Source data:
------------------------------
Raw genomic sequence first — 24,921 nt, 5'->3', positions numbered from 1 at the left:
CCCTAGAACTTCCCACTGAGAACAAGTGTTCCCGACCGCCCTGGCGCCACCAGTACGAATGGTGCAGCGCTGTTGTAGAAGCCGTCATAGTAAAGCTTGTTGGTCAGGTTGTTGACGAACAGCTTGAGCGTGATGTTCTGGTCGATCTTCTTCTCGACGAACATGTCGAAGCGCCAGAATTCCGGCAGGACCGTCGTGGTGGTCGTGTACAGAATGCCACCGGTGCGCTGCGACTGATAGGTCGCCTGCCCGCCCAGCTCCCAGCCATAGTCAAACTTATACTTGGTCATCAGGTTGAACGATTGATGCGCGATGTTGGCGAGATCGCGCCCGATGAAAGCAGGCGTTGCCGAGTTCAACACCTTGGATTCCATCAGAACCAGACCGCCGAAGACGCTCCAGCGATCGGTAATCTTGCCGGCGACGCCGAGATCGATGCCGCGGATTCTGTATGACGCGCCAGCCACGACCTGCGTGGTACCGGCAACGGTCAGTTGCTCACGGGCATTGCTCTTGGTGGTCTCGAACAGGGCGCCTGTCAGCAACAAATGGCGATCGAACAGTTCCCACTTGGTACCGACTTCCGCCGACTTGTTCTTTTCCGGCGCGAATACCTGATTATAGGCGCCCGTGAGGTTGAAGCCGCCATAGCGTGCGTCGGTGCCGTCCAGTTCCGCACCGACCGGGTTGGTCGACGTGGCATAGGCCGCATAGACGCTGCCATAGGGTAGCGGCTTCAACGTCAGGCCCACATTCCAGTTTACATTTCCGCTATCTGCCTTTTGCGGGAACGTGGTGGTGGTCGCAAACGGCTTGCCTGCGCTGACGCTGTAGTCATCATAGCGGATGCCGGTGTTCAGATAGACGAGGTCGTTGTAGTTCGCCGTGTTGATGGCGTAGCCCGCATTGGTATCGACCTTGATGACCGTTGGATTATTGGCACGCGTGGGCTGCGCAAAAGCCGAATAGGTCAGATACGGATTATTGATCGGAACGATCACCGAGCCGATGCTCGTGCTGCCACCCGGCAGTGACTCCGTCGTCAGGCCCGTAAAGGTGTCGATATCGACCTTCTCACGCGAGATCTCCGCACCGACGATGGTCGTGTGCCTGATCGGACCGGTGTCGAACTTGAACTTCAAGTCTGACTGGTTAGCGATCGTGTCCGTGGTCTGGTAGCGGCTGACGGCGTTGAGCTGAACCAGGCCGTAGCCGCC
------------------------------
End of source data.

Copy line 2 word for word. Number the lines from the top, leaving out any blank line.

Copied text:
CCCTAGAACTTCCCACTGAGAACAAGTGTTCCCGACCGCCCTGGCGCCACCAGTACGAATGGTGCAGCGCTGTTGTAGAAGCCGTCATAGTAAAGCTTGTTGGTCAGGTTGTTGACGAACAGCTTGAGCGTGATGTTCTGGTCGATCTTCTTCTCGACGAACATGTCGAAGCGCCAGAATTCCGGCAGGACCGTCGTGGTGGTCGTGTACAGAATGCCACCGGTGCGCTGCGACTGATAGGTCGCCTGCCCGCCCAGCTCCCAGCCATAGTCAAACTTATACTTGGTCATCAGGTTGAACGATTGATGCGCGATGTTGGCGAGATCGCGCCCGATGAAAGCAGGCGTTGCCGAGTTCAACACCTTGGATTCCATCAGAACCAGACCGCCGAAGACGCTCCAGCGATCGGTAATCTTGCCGGCGACGCCGAGATCGATGCCGCGGATTCTGTATGACGCGCCAGCCACGACCTGCGTGGTACCGGCAACGGTCAGTTGCTCACGGGCATTGCTCTTGGTGGTCTCGAACAGGGCGCCTGTCAGCAACAAATGGCGATCGAACAGTTCCCACTTGGTACCGACTTCCGCCGACTTGTTCTTTTCCGGCGCGAATACCTGATTATAGGCGCCCGTGAGGTTGAAGCCGCCATAGCGTGCGTCGGTGCCGTCCAGTTCCGCACCGACCGGGTTGGTCGACGTGGCATAGGCCGCATAGACGCTGCCATAGGGTAGCGGCTTCAACGTCAGGCCCACATTCCAGTTTACATTTCCGCTATCTGCCTTTTGCGGGAACGTGGTGGTGGTCGCAAACGGCTTGCCTGCGCTGACGCTGTAGTCATCATAGCGGATGCCGGTGTTCAGATAGACGAGGTCGTTGTAGTTCGCCGTGTTGATGGCGTAGCCCGCATTGGTATCGACCTTGATGACCGTTGGATTATTGGCACGCGTGGGCTGCGCAAAAGCCGAATAGGTCAGATACGGATTATTGATCGGAACGATCACCGAGCCGATGCTCGTGCTGCCACCCGGCAGTGACTCCGTCGTCAGGCCCGTAAAGGTGTCGATATCGACCTTCTCACGCGAGATCTCCGCACCGACGATGGTCGTGTGCCTGATCGGACCGGTGTCGAACTTGAACTTCAAGTCTGACTGGTTAGCGATCGTGTCCGTGGTCTGGTAGCGGCTGACGGCGTTGAGCTGAACCAGGCCGTAGCCGCC